Answer: I hunt and fish with the guys I grew up with. They treat me like they always have. Thank God! It’s important to nurture the friendships you had as a kid. Especially when you have a high profile job that surrounds you with “yes” men. One of my favorite parts of hunting is getting away from it all. These days there’s a lot more to get away from. That’s probably why I cherish it so much.

Question: Hollywood’s not exactly known for its outdoorsmen/hunters. Is it ever strange to be so into the outdoors/hunting, and yet involved in an industry that’s so non-outdoorsy?

Answer: It’s true that there aren’t a ton of hunters in Hollywood. That being said, the people I’ve talked to about it are actually fascinated with the subject. I think I’ve changed a few minds regarding the sport. It’s pretty incredible how little people actually know about hunting. Most people don’t even realize there are seasons or tags. They don’t understand the regulations or conservation benefits of hunting. I get a lot of, “Well as long as you eat the meat, I don’t care.” I have to be honest with them though. My passion for hunting is not simply the result of a need to feed myself. There’s grocery stores for that! I’m not eating ground hog or coyote!  Sometimes people don’t understand and I don’t waste my breath trying to explain it. Either you get it or you don’t.  But for the most part people aren’t judgmental about it. We just disagree and move on.

Question: How do you balance it all—the fame, with also wanting to get away into the outdoors?

Answer: Being outdoors, listening to the world wake up around me, I shed all the stress that comes with my job. And I imagine it’s like that for everyone. Whatever stresses the regular world creates for any outdoorsman can be washed away for a while in a tree stand or duck blind. Some people fast, some people go on a cruise or visit a day spa. I get out in the woods with a rifle or a bow. That’s my release.

Question: Your interview on Conan about hunting squirrel practically went viral (both at large, and among hunting circles).  Is it safe to say that squirrel in an under-appreciated meat?...And what’s the best way to cook ‘em?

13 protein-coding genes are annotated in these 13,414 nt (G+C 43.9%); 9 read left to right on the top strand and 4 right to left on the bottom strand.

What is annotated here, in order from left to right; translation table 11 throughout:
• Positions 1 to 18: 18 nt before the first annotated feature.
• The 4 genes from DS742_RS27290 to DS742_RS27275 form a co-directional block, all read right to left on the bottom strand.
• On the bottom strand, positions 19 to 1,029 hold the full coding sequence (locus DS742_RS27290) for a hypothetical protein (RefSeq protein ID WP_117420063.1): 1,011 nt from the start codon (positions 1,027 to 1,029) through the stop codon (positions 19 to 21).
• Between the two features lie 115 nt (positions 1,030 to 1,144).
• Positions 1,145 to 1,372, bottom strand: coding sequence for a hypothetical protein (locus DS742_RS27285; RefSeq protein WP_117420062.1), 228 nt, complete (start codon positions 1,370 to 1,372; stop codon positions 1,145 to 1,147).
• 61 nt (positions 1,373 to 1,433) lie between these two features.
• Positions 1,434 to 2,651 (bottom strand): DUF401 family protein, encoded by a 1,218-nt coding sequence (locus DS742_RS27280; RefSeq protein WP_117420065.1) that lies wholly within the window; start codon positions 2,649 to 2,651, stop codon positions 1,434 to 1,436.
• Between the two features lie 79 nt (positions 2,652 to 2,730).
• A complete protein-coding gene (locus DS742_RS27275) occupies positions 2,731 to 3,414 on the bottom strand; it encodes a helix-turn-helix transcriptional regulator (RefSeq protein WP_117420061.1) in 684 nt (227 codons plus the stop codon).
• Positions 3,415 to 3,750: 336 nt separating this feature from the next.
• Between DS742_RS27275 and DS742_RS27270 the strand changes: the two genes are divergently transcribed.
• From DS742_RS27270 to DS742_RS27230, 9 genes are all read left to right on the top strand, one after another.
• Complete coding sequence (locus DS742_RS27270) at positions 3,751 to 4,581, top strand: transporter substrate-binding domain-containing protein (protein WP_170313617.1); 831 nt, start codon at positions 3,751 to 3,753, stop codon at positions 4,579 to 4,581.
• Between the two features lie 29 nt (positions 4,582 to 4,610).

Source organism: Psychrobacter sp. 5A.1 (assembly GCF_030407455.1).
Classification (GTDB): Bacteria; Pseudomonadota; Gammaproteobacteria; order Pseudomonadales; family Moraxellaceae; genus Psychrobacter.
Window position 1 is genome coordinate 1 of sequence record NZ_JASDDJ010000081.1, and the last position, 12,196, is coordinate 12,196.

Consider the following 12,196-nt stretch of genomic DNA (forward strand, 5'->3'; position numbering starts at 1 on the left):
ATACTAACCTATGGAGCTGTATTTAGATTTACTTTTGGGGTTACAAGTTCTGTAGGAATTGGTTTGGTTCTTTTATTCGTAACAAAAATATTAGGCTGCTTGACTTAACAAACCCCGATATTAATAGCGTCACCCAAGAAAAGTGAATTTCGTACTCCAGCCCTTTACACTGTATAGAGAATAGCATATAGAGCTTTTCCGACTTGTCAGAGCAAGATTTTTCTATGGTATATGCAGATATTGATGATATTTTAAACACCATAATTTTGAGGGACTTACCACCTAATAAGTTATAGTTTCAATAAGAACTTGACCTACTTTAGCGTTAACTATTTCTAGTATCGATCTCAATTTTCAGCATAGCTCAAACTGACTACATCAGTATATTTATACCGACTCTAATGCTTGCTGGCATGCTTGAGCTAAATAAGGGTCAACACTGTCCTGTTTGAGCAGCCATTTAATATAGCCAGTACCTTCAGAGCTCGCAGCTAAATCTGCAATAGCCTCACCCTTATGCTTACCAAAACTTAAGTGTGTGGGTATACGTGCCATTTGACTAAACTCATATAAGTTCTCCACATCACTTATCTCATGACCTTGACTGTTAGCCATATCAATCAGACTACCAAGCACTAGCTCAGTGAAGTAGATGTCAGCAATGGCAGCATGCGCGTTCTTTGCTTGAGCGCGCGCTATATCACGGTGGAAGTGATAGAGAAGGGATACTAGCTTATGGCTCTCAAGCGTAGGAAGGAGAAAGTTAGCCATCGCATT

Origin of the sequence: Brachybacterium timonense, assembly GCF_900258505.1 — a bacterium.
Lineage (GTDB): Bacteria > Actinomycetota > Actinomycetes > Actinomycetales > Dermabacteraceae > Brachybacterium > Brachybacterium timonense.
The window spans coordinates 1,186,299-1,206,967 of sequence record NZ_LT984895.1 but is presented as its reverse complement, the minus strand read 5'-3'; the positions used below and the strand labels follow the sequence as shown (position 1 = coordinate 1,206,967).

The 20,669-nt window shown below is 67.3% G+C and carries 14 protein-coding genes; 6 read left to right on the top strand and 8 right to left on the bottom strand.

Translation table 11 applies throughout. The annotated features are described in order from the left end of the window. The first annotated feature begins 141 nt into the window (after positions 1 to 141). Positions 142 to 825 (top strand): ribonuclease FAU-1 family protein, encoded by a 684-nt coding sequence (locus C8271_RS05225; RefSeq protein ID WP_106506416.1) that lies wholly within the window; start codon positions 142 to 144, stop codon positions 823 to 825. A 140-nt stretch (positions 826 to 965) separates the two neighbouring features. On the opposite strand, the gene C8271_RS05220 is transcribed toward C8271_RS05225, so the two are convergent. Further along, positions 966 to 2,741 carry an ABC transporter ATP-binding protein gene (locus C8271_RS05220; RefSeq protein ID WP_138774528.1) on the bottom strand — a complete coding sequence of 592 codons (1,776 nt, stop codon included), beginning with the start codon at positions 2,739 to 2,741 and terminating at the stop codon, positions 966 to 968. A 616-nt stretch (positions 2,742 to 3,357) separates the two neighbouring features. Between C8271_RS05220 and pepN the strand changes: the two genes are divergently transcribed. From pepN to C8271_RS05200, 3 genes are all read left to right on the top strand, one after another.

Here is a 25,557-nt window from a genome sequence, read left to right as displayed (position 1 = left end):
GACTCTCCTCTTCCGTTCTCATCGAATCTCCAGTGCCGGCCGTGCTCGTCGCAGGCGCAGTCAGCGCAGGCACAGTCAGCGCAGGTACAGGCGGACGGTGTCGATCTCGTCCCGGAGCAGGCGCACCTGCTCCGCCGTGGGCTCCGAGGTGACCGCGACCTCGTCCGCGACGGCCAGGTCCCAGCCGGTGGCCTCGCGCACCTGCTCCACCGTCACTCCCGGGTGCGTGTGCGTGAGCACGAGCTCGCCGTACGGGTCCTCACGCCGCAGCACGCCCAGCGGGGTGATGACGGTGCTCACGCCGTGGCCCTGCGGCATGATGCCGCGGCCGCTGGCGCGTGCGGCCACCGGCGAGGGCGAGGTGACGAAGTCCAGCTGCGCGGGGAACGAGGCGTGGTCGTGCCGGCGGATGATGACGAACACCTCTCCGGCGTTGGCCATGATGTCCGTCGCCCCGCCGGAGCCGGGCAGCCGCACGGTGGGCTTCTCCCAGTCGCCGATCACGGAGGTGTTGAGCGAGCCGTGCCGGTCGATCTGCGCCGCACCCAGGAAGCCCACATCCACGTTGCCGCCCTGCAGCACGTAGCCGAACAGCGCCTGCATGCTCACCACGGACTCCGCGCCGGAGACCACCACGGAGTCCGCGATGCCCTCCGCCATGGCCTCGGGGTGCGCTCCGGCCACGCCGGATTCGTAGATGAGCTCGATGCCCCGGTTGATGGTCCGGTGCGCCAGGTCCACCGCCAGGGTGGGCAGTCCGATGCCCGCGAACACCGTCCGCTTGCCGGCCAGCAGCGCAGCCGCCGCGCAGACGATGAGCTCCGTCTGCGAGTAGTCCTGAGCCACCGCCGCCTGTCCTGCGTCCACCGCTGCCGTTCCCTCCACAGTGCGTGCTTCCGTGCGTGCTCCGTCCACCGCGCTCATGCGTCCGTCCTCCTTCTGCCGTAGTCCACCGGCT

Answer: I love telling people that story! It freaks them out. Especially here in Hollywood! But I’ve definitely eaten more exotic meat than squirrel. Stories of possum are coming to mind but I’ll save that for another Conan appearance!

As far as cooking them, I brined them for a few days, then pan-fried them with spices. 

Question: You say, in that Conan clip, that you were a junior taxidermist as a kid. Still something you’re into?

Answer: It’s been a while since I tanned anything. The last thing I did was a coyote. It didn’t turn out great, and I felt like I wasted the pelt. Since then, I’ve taken all my trophies to a pro. But when I retire one day, I could see tanning being a craft I could really get into.

Question: What’s a “good day of hunting” to you? (i.e., If you say to someone, “I had a good day of hunting,” what did that day entail?)

Answer: On a perfect day of hunting I hike into the woods an hour before first light with the wind in my face. I’m completely undetected. Darkness gives way to deep blue, the last stars twinkling. I hear the squirrels wake up, the birds chirp good morning. With months of preparation at my disposal I picked just this spot. I know they’re here. As the sun crests the horizon I find my preparation paying off. The perfect broadside shot on a monster trophy presents itself. I find the unsuspecting bruiser through my scope and take the shot.  He takes two steps and falls dead in his tracks. I take a moment to feel it all: the pride, the excitement, the remorse and gratitude. I say a prayer and give thanks. I radio to my friends, who are all very jealous, and make my way toward the fallen beast. And on this perfect day, I smile, noticing he happened to fall not two feet from a well worn four wheeler track.